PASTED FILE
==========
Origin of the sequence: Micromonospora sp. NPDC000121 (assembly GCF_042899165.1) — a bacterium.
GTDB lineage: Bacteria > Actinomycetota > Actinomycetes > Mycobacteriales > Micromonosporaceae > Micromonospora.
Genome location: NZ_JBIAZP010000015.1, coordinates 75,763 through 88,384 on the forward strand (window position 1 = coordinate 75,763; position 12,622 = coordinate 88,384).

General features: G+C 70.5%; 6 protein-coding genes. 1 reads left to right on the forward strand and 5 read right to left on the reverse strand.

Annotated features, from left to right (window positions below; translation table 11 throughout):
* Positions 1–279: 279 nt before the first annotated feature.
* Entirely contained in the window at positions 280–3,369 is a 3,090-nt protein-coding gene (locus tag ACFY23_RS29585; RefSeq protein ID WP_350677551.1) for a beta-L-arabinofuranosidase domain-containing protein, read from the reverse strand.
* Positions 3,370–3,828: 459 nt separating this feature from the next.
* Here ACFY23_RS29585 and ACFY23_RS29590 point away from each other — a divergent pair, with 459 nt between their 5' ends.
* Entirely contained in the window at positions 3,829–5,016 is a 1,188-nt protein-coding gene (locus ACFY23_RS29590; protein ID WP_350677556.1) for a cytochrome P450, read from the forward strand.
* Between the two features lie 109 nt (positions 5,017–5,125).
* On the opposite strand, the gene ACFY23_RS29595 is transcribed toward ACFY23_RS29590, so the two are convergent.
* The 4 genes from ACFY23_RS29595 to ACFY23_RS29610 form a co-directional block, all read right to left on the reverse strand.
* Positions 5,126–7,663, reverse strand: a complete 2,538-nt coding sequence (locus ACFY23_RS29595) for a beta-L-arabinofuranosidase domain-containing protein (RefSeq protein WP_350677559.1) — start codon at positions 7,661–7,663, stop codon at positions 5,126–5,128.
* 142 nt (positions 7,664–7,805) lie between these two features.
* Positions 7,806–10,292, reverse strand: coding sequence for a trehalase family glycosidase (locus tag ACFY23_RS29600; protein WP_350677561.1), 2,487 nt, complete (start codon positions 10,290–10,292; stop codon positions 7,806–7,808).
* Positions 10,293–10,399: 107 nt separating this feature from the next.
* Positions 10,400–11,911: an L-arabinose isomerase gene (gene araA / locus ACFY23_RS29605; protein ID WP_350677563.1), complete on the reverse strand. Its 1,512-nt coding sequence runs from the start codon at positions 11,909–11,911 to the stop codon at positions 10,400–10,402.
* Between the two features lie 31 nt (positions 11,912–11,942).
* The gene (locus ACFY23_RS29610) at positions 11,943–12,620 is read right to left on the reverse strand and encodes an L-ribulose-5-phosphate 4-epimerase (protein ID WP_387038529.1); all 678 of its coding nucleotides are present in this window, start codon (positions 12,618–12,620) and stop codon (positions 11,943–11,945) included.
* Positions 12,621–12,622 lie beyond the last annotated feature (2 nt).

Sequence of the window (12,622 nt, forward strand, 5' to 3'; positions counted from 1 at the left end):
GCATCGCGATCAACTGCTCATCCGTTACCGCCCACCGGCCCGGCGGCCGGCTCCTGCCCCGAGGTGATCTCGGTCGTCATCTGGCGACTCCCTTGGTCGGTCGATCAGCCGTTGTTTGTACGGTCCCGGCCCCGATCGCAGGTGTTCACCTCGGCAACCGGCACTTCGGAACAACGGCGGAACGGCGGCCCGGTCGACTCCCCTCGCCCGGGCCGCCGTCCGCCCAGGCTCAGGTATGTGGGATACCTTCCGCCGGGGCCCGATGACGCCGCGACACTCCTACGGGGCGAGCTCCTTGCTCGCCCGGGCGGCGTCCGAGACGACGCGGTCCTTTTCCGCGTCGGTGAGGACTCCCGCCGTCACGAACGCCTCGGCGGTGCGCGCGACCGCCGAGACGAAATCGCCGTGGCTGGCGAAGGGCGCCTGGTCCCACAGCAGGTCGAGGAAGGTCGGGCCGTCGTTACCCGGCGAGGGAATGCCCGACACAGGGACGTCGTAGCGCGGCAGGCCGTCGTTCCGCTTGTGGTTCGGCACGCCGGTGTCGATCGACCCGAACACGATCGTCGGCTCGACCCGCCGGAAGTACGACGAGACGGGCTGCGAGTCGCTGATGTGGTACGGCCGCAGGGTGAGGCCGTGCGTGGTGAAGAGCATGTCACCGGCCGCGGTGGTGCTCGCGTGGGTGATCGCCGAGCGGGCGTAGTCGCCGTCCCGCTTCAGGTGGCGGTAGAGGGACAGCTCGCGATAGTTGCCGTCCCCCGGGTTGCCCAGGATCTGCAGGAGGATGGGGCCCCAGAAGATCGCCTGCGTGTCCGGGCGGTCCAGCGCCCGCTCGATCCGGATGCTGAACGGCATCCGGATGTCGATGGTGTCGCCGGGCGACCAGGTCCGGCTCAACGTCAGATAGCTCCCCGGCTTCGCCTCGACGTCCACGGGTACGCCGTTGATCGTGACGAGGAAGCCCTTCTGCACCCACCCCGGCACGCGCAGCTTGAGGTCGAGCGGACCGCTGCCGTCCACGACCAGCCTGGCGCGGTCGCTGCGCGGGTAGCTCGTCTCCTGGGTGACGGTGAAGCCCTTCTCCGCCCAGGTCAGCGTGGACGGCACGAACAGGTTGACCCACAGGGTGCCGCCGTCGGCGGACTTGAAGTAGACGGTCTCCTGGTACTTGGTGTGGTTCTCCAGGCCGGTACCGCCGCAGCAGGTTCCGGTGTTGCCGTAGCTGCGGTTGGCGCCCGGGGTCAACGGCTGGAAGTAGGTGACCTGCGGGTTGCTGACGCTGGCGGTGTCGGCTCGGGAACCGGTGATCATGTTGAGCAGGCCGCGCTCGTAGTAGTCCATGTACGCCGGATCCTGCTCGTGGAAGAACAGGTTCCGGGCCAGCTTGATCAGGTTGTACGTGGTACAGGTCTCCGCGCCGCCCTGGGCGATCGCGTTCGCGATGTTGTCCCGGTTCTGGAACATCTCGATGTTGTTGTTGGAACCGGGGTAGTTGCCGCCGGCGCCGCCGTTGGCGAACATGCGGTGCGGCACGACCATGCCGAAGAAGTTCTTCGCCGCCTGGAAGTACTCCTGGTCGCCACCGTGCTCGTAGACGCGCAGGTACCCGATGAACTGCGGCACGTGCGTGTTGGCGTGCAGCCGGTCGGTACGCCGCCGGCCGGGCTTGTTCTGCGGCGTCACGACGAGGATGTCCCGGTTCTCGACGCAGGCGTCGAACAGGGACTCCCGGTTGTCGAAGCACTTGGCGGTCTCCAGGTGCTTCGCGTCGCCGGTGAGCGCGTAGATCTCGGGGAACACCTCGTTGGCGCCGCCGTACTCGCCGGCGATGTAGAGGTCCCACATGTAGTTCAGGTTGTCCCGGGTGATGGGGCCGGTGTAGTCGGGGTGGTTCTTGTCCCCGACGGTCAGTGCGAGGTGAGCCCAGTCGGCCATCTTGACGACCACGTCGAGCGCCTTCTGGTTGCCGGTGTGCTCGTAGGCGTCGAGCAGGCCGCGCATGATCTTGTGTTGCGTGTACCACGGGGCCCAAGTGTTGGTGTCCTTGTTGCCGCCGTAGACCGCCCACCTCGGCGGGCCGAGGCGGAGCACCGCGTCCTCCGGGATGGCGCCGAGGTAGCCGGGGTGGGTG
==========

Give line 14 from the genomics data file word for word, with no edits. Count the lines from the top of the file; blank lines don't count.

* Positions 5,126–7,663, reverse strand: a complete 2,538-nt coding sequence (locus ACFY23_RS29595) for a beta-L-arabinofuranosidase domain-containing protein (RefSeq protein WP_350677559.1) — start codon at positions 7,661–7,663, stop codon at positions 5,126–5,128.